Remembering sweet treats from a sweet neighbor

image_balls01I put up my tree recently, and as with many a Christmas tradition, this ritual sent me back — footsteps clearly marked despite the drifting snow of thoughts flurrying in my mind — to trees of the past. Of prickly cedar trees whose feathery branches could barely bear the weight of tinsel but whose smell sent me to heaven; of the “upgrade” in the era of artificial trees to sturdier branches and fancier ornaments; to the varying range of fresh cut fir trees I have scored as an adult.image_tree

To a single pine bedecked with lights so bright they could be seen from down a lonely country road.

The only neighbors I ever knew growing up, the only neighbors close enough to be considered neighbors, were Bob and Donna, who lived a third of a mile away. There were enough differences and distance between our family and theirs that we were not in the space of close friends, yet there was camaraderie and caring, as people back in my part of the country afford. You are just good to each other. It’s the way to be.

Bob and Donna married at 18 and both began driving buses the same year. By the time we started school, they carried us there, and because we were in such close proximity to the bus-driving couple, we were the first ones on and the last ones off. It was a long daily ride along dusty, muddy, snowy, bumpy, occasionally unnavigable roads. Like the rural mail carrier, the rural bus driver had to be made of some sturdy, ucoatedimage_dippedskilled stuff, not only for the roads, but for the charges inside their crayon-box yellow vehicles. Donna was my bus driver all of my school days. She was calm and cheerful and quiet, with a friendly dimpled smile in the morning and afternoon.

At holidays, she treated us from her kitchen — sugar cookies shaped like pumpkins, crunchy caramel corn, a Christmas wreath made of green-frosted cinnamon rolls for the family. And chocolate dipped peanut butter balls better than any bought from a fancy chocolatier.

One year, she gave us the recipe. For the past, I-don’t-know-how-many years, I have made them, changing and modifying the recipe but a little (the original recipe used milk chocolate Hershey bars, and I opt for darker chocolate chips. It also called for paraffin wax to set the chocolate, which I let go of completely and substitute with a little vegetable shortening so the chocolate does not dull). They are simple to make and any trouble you go to for them (mainly mess, as peanut butter and chocolate will bring), is well worth it.

sheetThe recipe makes many chocolates. I give them to friends. I send them to my parents (my mom calls them “bon-bons”). They are wonderful and welcome at parties. Once you bite through the sweet chocolate to hit the buttery/salty, creamy crunch of the interior (made so with Rice Krispies), you will not be sorry you took a little time to do some dipped chocolates. If you have never dipped chocolates, I recommend this as your first recipe to try.

Each year, I make them at Christmas, and I think of Donna and how she saw a little girl (among many boys and girls) to school, from kindergarten through high school, in a bouncing yellow bus.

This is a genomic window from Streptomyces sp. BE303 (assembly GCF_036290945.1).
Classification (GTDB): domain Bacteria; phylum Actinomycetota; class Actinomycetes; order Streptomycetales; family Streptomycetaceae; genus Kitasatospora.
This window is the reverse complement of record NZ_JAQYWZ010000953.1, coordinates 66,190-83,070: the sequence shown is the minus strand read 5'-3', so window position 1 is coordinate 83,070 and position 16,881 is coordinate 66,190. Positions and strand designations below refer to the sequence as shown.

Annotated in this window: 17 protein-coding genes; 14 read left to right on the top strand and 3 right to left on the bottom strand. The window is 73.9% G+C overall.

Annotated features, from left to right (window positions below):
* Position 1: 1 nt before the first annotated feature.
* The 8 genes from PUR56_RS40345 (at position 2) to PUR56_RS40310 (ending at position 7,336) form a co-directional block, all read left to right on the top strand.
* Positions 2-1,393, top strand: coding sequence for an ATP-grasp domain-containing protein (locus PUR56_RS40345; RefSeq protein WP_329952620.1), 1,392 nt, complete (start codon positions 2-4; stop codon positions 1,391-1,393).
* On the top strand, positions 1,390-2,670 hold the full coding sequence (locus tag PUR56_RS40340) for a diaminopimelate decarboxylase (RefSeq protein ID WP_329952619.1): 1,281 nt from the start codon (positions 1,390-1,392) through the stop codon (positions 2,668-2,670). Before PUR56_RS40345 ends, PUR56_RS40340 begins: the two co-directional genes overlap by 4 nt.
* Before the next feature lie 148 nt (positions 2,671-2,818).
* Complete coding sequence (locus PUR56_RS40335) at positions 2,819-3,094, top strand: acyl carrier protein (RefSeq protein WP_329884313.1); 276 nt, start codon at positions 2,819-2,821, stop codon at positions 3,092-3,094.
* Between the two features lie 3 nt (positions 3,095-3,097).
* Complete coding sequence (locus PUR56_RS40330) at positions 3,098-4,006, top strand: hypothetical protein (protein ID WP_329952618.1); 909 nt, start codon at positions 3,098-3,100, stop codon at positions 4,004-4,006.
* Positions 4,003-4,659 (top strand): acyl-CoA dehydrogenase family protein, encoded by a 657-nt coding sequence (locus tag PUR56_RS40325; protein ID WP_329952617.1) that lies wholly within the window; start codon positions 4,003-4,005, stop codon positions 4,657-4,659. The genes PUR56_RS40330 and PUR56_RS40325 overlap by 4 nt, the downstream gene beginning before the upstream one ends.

And the steady, but unspoken neighbor-ship she and her husband held with my parents as they eked out years living in the wild and tamed spaces where they all held up and held their own. How they watched and listened for each other, in all that could be watched and listened for in the distance of a third of a mile. Each year, Bob and Donna decorated a pine tree planted in their front yard, and my mom took comfort seeing the twinkling lights from her vantage point down below.

imagcutViewMy mother did not know that her neighbor also found solace in seeing the lit Howard tree, too, until the last years of Donna’s life, when she was ill and stayed mostly indoors and started to call my mom more, and in her last year, requested my mother keep her tree up past Christmas because it just made her feel better to look down the road in the dark hours and see the colored lights.

My mother kept it up through spring.

Donna’s Peanut Butter Balls
Makes about 65 balls

1 stick unsalted butter
One 16-ounce jar creamy or crunchy peanut butter
One 1-lb. package of powdered sugar
3 to 3-1/2 cups crispy rice cereal
36 ounces chopped semisweet or milk chocolate or chocolate chips
1 tablespoon vegetable shortening.

Line large baking sheets with waxed paper. In a medium saucepan over low heat, combine peanut butter and butter and heat until butter is melted. In a large mixing bowl, combine powdered sugar and cereal. Pour peanut butter/butter mixture over cereal mixture and stir together until all is thoroughly combined. Form into 1 to 1-1/2 inch balls and place on baking sheets.

Melt chocolate (I recommend doing this in batches, not all at once) with a little of the shortening) in the microwave (in 30-second intervals). Stir to smooth it out, then using two forks, dip each peanut butter ball in chocolate to coat evenly. Place on waxed paper to set. Once fully cool, store in airtight container.

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